Part of my *moving to python for science*.

I have lately been using gnuplot to monitor the progress and end results of my simulations. These are 2D hydrodynamic simulations, which involve 2D scalar and vector fields.

**2D plots**

With gnuplot, I used to run stuff like

plot ‘8000/points.dat’ u 1:2

for a 2D plot of a scalar field. On column 1 I have the x values of the coordinates and on column 2 the y values, so this just plots the coordinates. The “8000” is the directory for time step 8000, where the data file is saved.

OK, now running ipython –pylab I have to run

dt = pylab.loadtxt(‘8000/points.dat’)

ss=scatter(dt[:,0],dt[:,1],c=dt[:,11],s=50)

2D scatter plot with colors

Important things to notice:

- python starts numbering c-style: at 0! so, despite pylab having been designed in order to mimic matlab syntax, there is a clear departure here.
- it’s easy to assign a color to the points, in this case column 12 (11 for python) is a density field. The default color scale looks ok (it goes from blue to red).
- the size is set to 50 for a nice full-screen view.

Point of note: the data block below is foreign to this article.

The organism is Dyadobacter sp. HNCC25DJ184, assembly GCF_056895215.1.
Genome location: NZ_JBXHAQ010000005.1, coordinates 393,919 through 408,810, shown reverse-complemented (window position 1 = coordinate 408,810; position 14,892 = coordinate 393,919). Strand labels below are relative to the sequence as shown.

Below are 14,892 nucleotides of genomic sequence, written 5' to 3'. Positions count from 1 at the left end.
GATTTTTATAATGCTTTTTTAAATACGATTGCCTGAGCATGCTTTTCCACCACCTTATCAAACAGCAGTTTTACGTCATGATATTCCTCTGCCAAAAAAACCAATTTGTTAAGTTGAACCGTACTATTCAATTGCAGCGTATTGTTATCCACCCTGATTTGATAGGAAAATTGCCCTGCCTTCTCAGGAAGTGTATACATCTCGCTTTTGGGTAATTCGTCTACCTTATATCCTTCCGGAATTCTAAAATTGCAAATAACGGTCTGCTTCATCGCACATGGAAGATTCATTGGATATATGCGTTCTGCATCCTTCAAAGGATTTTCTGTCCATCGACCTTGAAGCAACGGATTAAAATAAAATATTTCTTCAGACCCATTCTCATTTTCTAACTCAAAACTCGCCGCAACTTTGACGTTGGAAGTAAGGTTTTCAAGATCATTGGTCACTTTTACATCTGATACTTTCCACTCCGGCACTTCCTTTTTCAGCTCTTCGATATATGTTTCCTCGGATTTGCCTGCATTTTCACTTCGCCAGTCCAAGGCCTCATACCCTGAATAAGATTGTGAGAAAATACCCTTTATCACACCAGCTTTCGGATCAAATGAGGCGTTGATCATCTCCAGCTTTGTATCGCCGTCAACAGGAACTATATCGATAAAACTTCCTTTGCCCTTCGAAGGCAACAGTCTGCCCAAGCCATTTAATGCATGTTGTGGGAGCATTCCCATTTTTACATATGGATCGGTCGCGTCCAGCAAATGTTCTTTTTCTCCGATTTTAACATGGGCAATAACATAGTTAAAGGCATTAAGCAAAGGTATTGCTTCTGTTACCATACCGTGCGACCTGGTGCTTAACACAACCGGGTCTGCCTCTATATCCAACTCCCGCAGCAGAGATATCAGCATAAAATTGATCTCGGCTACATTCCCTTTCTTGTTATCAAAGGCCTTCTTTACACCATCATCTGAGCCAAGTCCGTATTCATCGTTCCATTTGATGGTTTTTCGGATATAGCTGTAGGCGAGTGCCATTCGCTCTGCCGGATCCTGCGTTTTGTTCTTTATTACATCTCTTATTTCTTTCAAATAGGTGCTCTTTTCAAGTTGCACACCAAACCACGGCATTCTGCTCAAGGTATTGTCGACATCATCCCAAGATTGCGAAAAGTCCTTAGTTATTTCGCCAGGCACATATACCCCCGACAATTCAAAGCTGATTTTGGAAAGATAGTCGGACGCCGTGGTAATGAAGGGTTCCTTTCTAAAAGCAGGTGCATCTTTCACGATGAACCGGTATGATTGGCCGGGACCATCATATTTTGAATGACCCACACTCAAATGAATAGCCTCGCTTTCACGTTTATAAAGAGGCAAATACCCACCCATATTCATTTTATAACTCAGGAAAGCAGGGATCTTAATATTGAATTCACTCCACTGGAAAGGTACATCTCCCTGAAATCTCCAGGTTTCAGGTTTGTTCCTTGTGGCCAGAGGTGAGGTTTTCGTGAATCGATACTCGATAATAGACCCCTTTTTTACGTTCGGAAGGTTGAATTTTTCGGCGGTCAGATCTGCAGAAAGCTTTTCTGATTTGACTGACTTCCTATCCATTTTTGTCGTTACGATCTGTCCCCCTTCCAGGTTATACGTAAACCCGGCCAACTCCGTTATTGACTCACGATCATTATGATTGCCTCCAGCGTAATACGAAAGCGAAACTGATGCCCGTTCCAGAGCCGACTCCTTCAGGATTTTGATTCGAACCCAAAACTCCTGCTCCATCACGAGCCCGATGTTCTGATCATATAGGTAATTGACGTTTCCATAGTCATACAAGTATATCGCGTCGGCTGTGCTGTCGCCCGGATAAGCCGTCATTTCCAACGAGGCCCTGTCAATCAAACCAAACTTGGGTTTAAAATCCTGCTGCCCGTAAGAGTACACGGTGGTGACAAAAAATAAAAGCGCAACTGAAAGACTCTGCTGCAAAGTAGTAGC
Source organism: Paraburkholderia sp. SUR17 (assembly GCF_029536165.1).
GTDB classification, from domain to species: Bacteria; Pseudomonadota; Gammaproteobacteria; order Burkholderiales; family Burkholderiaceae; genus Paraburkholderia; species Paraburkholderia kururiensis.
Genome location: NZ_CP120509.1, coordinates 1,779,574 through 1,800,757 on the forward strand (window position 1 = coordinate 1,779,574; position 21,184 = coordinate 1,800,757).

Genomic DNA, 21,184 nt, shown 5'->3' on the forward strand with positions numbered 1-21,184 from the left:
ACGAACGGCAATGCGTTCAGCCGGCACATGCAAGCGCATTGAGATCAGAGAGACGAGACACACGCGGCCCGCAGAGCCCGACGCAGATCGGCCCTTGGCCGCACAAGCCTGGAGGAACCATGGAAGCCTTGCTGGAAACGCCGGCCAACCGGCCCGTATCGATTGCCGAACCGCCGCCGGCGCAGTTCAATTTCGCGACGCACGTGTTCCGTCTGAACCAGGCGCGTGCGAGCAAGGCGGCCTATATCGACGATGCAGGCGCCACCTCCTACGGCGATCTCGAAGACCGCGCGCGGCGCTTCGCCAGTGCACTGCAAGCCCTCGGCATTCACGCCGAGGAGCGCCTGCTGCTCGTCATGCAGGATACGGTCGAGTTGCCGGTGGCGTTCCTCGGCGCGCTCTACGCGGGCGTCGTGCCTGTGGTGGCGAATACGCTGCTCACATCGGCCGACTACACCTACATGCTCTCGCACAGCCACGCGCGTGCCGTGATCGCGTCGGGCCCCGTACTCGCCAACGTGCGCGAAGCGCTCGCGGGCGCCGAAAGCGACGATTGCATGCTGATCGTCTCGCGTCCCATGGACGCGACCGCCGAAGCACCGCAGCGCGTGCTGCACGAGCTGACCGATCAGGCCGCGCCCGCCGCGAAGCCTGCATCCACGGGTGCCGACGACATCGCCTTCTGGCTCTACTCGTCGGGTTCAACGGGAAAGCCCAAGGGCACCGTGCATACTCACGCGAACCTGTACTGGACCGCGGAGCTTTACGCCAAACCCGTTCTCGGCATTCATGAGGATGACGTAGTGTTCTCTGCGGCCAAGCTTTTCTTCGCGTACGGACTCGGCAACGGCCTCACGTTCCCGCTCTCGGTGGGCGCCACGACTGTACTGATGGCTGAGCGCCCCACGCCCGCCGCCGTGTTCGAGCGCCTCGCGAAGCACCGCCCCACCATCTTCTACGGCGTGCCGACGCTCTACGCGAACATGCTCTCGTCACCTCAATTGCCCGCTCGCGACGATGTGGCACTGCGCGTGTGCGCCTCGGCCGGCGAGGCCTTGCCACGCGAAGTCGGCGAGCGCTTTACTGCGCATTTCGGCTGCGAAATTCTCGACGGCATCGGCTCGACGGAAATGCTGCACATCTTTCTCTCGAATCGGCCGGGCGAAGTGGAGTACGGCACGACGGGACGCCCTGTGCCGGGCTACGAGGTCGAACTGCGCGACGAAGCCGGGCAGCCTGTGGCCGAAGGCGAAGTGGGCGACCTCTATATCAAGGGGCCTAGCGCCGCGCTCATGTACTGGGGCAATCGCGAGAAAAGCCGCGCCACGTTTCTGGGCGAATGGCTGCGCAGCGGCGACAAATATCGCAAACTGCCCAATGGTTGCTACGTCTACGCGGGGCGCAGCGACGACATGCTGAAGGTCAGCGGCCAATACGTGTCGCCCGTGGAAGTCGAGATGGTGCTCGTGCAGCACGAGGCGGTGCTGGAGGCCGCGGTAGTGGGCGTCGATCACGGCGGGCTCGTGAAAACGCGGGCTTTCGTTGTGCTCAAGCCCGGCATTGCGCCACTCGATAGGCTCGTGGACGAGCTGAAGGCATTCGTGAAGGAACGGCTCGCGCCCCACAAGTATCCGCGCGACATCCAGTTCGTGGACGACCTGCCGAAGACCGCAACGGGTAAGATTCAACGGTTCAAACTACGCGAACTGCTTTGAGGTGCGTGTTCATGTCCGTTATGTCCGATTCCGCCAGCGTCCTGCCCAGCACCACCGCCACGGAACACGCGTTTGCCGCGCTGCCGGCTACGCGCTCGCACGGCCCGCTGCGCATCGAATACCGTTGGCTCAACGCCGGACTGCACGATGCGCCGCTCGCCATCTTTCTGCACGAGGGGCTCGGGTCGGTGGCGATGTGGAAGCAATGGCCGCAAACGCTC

- New plots will appear on top of this one. If this is not desired, close the window, or run pylab.clf()

**Vector plots**

This is quite easy in gnuplot:

plot ‘8000/points.dat’ u 1:2:($5/10):($6/10) w vec

On columns 5 and 6 I store the x and y components of the velocity. In this example they are reduced ten-fold in order to hace a decent plot (and this has to set by hand…).

Now we may run:

st=quiver(dt[:,0],dt[:,1],dt[:,4],dt[:,5],dt[11])

which does the same. A bonus is that the vector length is automatically calculated from the average vector length. This may the right solution, if not the option “scale=xx” may be used. The higher xx is, the shorter the arrows (??). The fifth entry is a color code, which does not look to good at present because, I think, they are taken as RGB values, unlike with scatter.

Vector plot — funny senseless colors

** 3D plots**

This one’s harder. To get a scatter 3D plot of three columns I used to run

splot ‘8000/points.dat’ u 1:2:12

Now, it’s more like

from mpl_toolkits.mplot3d import Axes3D

fig = plt.figure()

ax = fig.add_subplot(111, projection=’3d’)

ax.scatter(dt[:,0],dt[:,1],dt[:,11])

fig.show()

That produces a quite nice scatter plot with tick marks on the three axes.

3D scatter plot